Tuesday, September 16, 2014

Japanese Real per capita GDP and Population Decline

David Andolfatto has a post here suggesting (but maybe not completely committing to) the idea that deflation in Japan isn’t such a bad thing:
David Andolfatto, “Who’s Afraid of Deflation?,” MacroMania, September 8, 2014.
And what is the evidence?

He notes that Japanese real per capita GDP since 2009 has risen at what seems like an unusually high rate: about a 3% annual growth rate. Certainly this is higher than the rates in the US or UK.

So what’s going on here?

First, Japanese real GDP has, except for 2010, not been spectacular:
Real GDP Growth Rate 2008–2014
Year | Growth Rate

2009 | -5.53%
2010 | 4.65%
2011 | -0.45%
2012 | 1.45%
2013 | 1.54%
2014 | 1.35%
The statistic of real per capita GDP is calculated by dividing real GDP for a given year by the population in that year.

Well, according to news reports, Japan’s population has been affected by a long-run decline in population since 2004 and has one of the lowest fertility rates in the world (currently at 1.39).

It is reported that in 2013 Japan’s population actually fell by “a record breaking 244,000” (see also here).

You need only look at this graph to see the trend.

And below we have another graph of Japanese population from 1994 to 2013 (with data from the World Bank).

So Japanese real GDP has continued to rise since 2004, but population peaked then started to fall. It would seem that Japan’s unusual real per capita GDP growth since 2009 is more a function of its population stagnation and decline, then above average real GDP growth.

So what does this say about the merits of deflation? Not much.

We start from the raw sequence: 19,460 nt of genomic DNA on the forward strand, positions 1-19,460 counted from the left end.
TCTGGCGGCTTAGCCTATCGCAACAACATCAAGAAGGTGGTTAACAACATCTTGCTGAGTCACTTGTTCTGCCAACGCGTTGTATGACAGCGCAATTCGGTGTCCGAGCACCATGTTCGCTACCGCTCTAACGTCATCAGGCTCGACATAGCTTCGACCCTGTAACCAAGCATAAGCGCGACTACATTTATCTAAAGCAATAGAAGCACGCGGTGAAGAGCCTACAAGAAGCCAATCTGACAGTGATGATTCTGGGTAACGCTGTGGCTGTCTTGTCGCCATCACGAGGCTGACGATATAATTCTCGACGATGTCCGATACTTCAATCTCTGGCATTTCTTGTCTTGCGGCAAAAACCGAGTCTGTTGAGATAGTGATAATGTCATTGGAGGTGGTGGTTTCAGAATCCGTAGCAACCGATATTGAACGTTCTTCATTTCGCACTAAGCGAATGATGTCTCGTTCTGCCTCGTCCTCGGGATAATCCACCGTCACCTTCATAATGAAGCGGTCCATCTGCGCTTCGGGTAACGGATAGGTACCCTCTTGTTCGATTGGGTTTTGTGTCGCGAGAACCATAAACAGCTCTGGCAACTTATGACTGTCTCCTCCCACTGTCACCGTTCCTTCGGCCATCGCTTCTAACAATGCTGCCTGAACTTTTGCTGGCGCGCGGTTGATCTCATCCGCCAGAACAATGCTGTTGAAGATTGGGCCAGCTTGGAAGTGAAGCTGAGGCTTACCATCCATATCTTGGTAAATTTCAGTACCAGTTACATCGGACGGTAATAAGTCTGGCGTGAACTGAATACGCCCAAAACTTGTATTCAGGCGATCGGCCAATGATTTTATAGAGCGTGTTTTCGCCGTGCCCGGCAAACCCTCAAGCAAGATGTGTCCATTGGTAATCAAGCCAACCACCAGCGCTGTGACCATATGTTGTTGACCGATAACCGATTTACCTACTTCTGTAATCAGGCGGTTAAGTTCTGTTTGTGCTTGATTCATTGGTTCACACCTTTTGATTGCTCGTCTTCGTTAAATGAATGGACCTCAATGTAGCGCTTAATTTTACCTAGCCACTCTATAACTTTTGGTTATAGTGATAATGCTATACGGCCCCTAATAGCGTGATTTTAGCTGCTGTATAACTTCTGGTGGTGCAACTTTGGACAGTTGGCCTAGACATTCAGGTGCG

Japan had both fiscal stimulus and monetary intervention in 2008–2009 and later years. That was what got it out of the great recession.

Another point is that Japanese deflation (at least according to World Bank figures) ended in 2012, as we can see in the graph below.

Japan had deflation in 2009, 2010 and 2011, but it was mild deflation.

Further Reading
“Japanese Real GDP Growth, 1925–2001,” January 22, 2013.

“Average Annual GDP in Japan 1980–2009,” May 22, 2012.


  1. Japan is a tough one. The population dynamics are definitely playing a role in the stagnation. Which makes the Krugman story about the US and the West "turning Japanese" highly misleading.

    At a glance it seems to me that what is occurring at the moment is a massive transfer of wealth from the young to the old -- and probably from the poor to the rich. Even though real GDP per capita is rising, wages are falling quite severely:


    The Japanese seem to be stuck in a trap of people working to send exports abroad. The revenue from these exports then seems to be redistributed -- through a variety of channels -- to the old and the rich.

    Such an economy cannot gain momentum. That is why all the stimulus packages have a sort of "pump and slump" dynamic. They never seem to generate acceleration. But that is because there are serious underlying symptoms, some of which you have highlighted.

    Solutions? The simplest is also the most complex: raises population growth through immigration. Why is this complex? Because the Japanese are, how should I put this politely... very keen on, erm, maintaining their culture. I.e. they are anti-immigrant.

    Alternatively, redistribute the income from the old to the young and the poor to the rich. But that is a thorny bush in itself.

    Anyway, all this shows why the West does not suffer from the "Japanese disease". When we stimulate in the West the accelerator principle holds and investment/consumption picks up pace.

  2. CPI is not GDP deflator. The Sumnerists have pointed this out long ago. How much of the productivity-real wage difference is simply due to the difference between deflators?

  3. Japan had high per capita growth rates before 2009, see http://www.economist.com/node/10852462 .

    1. Japan had about 2.0% per capita GDP growth from 2003-2007, less than the UK, and right at the time its population started to stagnate and then fall, which would suggest that that 2.0% was partly a function of its population dynamics, not outstanding real GDP growth.

      So were you trying to confirm my post?

    2. The real GDP data:

      2004 | 2.36%
      2005 | 1.3%
      2006 | 1.69%
      2007 | 2.19%
      2008 | -1.04
      2009 | -5.53%
      2010 | 4.65%
      2011 | -0.45%
      2012 | 1.45%
      2013 | 1.54%
      2014 | 1.35%
      From 2004 to 2007, it was pretty average.